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Grab your son and give him a big hug. It sounds like he did some good things to try and avoid the accident. It could have been much worse. No airbags would have injured them a lot more if that other truck hit him head on. Let him know that speeding across a grating system (like the on on the Ballard bridge) needs some extra care.  Lower speed and no horseplay.

Buy the kid a used Kia because they will likely get into accidents as they are learning. My kid won’t get access to the Z until he has experience. 😉

Good luck with the rebuild or whatever you decide to do next. 

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Decided to get motivated while the sun was shining - pulled off the fenders, hood, grille, sugar scoops, bumper to see what i'm dealing with.

Looks like the sheet metal work forward of the wheel wells is not worth saving, combination of some hidden rot and it being really mashed up. Might try and find a frame-cut from just in front of the shock towers and just weld it on.

One thing that was rather exciting: I finally solved the mystery of the "Z Mana". Some of you might remember previous posts under this title, about how every time I got going really fast or encountered some bumpy roads I'd have a piece of what looked like (very old) toasted oats cereal fall on my left foot. I figured either the previous owner's little kid had been depositing them through the defroster slots, or some critters had been stashing a winter food supply. Well - it looks like it was the critters! I found a stash under the drivers side fender supports - and not surprisingly this is where the rot had started. So I guess I would've had to deal with that at some point anyway...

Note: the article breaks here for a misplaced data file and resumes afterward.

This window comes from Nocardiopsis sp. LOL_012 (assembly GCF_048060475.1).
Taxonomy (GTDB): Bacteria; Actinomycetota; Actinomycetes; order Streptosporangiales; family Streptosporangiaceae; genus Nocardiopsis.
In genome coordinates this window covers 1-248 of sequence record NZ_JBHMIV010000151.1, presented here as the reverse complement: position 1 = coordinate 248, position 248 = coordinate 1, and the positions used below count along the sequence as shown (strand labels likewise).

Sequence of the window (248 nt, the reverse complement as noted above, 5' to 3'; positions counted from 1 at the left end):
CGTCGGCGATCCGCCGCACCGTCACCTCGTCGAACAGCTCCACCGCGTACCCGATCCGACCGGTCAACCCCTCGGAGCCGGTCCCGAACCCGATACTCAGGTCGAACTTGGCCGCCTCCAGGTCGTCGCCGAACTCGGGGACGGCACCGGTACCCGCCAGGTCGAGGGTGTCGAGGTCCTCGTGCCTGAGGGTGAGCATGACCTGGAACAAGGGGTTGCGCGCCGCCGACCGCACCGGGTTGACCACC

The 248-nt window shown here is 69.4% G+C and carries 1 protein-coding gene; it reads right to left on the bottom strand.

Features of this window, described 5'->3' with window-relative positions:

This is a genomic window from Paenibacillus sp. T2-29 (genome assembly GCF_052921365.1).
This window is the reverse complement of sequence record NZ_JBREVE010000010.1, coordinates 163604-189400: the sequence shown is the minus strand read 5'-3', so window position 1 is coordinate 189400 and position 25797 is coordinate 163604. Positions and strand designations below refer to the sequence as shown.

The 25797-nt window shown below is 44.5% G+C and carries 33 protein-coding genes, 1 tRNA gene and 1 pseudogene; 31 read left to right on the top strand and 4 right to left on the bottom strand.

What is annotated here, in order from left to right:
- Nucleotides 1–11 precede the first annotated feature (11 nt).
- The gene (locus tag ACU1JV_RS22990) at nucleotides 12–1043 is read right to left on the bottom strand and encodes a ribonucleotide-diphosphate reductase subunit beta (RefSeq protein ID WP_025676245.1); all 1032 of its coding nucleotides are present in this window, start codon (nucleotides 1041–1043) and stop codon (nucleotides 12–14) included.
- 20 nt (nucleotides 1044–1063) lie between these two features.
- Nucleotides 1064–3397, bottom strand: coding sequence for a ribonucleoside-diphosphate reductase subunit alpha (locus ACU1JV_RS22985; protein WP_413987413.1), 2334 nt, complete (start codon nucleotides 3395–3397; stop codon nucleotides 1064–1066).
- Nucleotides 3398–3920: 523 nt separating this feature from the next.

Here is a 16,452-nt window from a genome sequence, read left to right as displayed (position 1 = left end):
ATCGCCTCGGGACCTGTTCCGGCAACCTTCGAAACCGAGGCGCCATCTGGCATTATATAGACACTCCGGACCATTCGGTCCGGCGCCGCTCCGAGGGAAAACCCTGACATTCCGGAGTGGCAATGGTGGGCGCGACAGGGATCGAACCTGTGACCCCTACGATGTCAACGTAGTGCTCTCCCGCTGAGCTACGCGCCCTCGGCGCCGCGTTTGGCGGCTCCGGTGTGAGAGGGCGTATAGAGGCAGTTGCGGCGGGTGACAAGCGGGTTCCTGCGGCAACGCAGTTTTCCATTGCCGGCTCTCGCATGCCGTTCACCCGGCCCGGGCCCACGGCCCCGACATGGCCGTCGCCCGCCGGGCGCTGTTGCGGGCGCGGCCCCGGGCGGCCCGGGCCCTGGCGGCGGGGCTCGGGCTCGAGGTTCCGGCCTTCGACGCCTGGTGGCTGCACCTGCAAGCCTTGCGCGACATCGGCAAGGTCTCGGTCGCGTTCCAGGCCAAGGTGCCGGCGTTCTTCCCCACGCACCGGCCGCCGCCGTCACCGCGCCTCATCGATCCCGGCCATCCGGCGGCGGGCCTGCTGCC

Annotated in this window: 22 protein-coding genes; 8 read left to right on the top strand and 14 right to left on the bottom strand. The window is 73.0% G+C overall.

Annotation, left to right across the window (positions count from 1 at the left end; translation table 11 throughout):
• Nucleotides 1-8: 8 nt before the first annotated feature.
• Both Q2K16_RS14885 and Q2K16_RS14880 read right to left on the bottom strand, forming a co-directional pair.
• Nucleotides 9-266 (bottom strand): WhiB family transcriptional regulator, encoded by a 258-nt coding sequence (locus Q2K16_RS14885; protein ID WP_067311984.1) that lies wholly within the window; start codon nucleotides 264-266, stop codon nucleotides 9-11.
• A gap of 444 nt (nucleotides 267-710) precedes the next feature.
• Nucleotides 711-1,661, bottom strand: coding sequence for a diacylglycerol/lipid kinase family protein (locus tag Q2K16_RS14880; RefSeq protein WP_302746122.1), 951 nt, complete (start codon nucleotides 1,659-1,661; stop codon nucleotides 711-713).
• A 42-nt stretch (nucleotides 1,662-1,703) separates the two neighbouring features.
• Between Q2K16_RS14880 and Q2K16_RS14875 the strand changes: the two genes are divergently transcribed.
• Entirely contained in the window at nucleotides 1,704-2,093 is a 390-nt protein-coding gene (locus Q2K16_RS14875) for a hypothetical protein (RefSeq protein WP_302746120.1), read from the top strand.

Fenders-Hood Off 1.jpg

Fenders-Hood Off 2.jpg

Fenders-Hood Off 3.jpg

Z Mana 1.jpg

Z Mana 2.jpg

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That's great! Glad you got motivated to dig in. Good you found the oatmeal source too. A loot of people seam the car at the radiator support instead of going back to the shock towers. It's a good place to disguise the seam while the radiator support is out. There might need to be some patch work to deal with the rot but that would be the least intrusive to the car body.

If I were going back further, I would seam the car under the forward lip of the shock tower. That would leave a minimal seam above the tower and below it to the frame rail that would need dressing. I would want to put the car on a frame rack before I started cutting on it or better yet. Take the donor cuts to the frame shop and pick up the repair car when it's done.

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If it runs, a drive around the block with some brake stomps would probably tell a lot about any sub frame bending.

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